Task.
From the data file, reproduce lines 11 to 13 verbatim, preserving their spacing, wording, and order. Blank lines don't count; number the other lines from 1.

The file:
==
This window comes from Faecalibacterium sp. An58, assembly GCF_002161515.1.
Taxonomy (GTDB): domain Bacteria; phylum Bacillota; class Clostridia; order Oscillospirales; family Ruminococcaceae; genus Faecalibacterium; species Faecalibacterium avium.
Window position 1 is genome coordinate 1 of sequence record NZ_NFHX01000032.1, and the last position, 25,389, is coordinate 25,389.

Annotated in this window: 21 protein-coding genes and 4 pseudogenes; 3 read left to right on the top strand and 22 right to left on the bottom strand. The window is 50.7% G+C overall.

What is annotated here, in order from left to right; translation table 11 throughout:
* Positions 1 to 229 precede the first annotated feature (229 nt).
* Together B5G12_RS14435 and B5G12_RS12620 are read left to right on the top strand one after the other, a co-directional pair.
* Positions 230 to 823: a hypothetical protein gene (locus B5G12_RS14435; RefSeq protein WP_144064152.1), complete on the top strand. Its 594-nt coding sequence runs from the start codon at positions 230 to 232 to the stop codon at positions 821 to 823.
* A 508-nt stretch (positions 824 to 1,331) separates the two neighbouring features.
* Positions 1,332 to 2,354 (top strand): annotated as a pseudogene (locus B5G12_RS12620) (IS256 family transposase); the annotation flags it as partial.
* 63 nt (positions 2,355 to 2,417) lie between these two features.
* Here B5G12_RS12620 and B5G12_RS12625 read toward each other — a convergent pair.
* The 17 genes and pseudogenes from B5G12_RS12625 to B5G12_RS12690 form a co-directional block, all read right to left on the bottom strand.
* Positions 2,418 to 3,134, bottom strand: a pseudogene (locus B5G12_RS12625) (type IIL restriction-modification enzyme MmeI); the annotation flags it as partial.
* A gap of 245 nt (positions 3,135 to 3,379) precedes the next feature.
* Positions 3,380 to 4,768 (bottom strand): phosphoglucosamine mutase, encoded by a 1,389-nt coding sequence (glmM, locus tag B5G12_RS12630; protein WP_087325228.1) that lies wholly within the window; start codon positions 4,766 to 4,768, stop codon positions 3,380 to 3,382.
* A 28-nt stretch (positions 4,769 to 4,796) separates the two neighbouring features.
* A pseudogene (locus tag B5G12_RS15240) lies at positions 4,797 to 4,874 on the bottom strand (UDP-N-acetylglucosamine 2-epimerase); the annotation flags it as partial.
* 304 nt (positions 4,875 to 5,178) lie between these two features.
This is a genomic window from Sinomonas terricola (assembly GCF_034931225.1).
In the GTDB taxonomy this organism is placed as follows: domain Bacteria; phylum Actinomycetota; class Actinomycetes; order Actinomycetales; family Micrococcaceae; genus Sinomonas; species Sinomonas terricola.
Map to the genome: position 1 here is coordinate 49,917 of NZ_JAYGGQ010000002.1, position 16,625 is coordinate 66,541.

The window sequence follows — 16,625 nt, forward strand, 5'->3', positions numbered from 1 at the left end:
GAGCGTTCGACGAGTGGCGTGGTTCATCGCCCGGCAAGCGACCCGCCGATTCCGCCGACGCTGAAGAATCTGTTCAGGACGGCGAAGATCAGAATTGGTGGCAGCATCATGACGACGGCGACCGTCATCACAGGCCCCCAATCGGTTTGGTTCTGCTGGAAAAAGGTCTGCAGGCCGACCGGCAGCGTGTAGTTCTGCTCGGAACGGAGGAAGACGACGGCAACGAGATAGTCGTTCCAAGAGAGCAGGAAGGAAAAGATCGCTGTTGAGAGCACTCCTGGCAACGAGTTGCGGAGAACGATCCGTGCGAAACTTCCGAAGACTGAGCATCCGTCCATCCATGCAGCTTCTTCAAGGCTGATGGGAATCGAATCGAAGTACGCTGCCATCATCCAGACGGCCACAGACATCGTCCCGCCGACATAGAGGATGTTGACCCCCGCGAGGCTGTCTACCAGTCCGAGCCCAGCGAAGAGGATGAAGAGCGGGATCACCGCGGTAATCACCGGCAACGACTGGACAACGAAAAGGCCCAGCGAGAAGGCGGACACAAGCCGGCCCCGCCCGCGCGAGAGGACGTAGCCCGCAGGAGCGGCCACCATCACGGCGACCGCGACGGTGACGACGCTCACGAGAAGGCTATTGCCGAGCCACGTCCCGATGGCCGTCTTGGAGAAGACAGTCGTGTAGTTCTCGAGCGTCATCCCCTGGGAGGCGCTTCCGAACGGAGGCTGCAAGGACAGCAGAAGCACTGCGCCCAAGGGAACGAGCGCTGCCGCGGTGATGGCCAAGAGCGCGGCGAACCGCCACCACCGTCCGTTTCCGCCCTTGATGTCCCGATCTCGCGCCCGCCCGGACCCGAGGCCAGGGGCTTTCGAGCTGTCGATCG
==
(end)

* 63 nt (positions 2,355 to 2,417) lie between these two features.
* Here B5G12_RS12620 and B5G12_RS12625 read toward each other — a convergent pair.
* The 17 genes and pseudogenes from B5G12_RS12625 to B5G12_RS12690 form a co-directional block, all read right to left on the bottom strand.